Powers & abilities

Harmony has the standard powers and vulnerabilities of a vampire. Several episodes make comedy of her lame fighting skills, though after later training she holds her own against Riley and Spike, and in "Harm's Way" she kills another vampire after a long battle. She is certainly one of the more credible vampires; in "Harmonic Divergence", she kills a Slayer, though partially by accident. In the Harmony Bites e-comic, she easily kills Justin, a vampire she sired, by quickly deflecting his attempt at staking her.

In "Conviction", she claimed to "type like a superhero, if there was a superhero whose power was typing."

Romantic interests

  • Brad Konig — A popular boy who stood Harmony up in the tenth grade. Harmony later repays him by turning him into a vampire (cf. "Real Me").
  • Xander Harris — Harmony, under the influence of a love spell (cf. "Bewitched, Bothered and Bewildered"), relentlessly pursues Xander and berates Cordelia for breaking up with him.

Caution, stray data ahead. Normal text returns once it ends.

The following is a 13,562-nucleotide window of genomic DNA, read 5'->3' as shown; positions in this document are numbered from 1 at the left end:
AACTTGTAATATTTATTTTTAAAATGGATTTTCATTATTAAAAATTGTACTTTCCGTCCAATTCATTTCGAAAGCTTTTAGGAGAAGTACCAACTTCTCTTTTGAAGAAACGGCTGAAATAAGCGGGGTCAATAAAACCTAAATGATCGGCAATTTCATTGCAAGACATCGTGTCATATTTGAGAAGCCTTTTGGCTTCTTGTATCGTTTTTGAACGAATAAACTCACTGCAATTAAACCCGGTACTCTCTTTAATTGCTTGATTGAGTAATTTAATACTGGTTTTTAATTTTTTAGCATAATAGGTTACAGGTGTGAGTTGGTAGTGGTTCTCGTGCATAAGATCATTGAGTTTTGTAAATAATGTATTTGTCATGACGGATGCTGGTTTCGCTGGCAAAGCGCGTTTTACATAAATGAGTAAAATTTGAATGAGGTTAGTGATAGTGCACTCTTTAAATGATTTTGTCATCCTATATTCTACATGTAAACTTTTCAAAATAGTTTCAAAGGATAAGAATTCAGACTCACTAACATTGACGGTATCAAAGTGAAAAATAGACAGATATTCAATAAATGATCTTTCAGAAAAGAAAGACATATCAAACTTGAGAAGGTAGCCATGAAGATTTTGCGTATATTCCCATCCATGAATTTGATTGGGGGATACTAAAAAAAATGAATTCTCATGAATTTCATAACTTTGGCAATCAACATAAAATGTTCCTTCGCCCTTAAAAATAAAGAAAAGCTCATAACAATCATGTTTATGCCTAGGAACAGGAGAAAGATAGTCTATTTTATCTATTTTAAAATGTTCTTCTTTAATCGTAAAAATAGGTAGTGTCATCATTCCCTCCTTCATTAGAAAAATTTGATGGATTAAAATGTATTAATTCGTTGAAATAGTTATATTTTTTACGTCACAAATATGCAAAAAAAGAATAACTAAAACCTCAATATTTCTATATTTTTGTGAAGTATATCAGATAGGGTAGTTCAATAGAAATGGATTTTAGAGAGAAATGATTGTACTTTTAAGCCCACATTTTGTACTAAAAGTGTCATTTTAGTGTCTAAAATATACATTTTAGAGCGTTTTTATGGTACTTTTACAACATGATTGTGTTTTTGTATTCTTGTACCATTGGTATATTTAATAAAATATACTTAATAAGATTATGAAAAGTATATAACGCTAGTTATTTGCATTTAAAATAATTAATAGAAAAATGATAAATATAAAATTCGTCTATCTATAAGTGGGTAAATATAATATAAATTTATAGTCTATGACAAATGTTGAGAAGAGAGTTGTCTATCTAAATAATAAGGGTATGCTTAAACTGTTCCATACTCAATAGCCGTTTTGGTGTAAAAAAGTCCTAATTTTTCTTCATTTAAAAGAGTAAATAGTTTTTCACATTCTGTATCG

• Devon MacLeish (of the band Dingoes Ate My Baby) — According to Oz, "Devon dated her for a while, but she was too flaky for him, which, stop and marvel at the concept" (cf. "The Harsh Light of Day").
  • Spike — Harmony and Spike are introduced as an unlikely couple in Season Four of Buffy. Spike is irritated by Harmony's immaturity and treats her as a sexual plaything, although he returns her affection at convenient times. Harmony soon becomes weary of Spike's obsession with killing Buffy and his numerous unfulfilled promises to her. Their highly sexual but rocky relationship continues on and off into Season Five, where they finally break up for good and Harmony moves to Los Angeles. Harmony and Spike are reunited in Angel's fifth and final season, but do not rekindle their relationship (except for a brief, ill-fated fling in the episode "Destiny").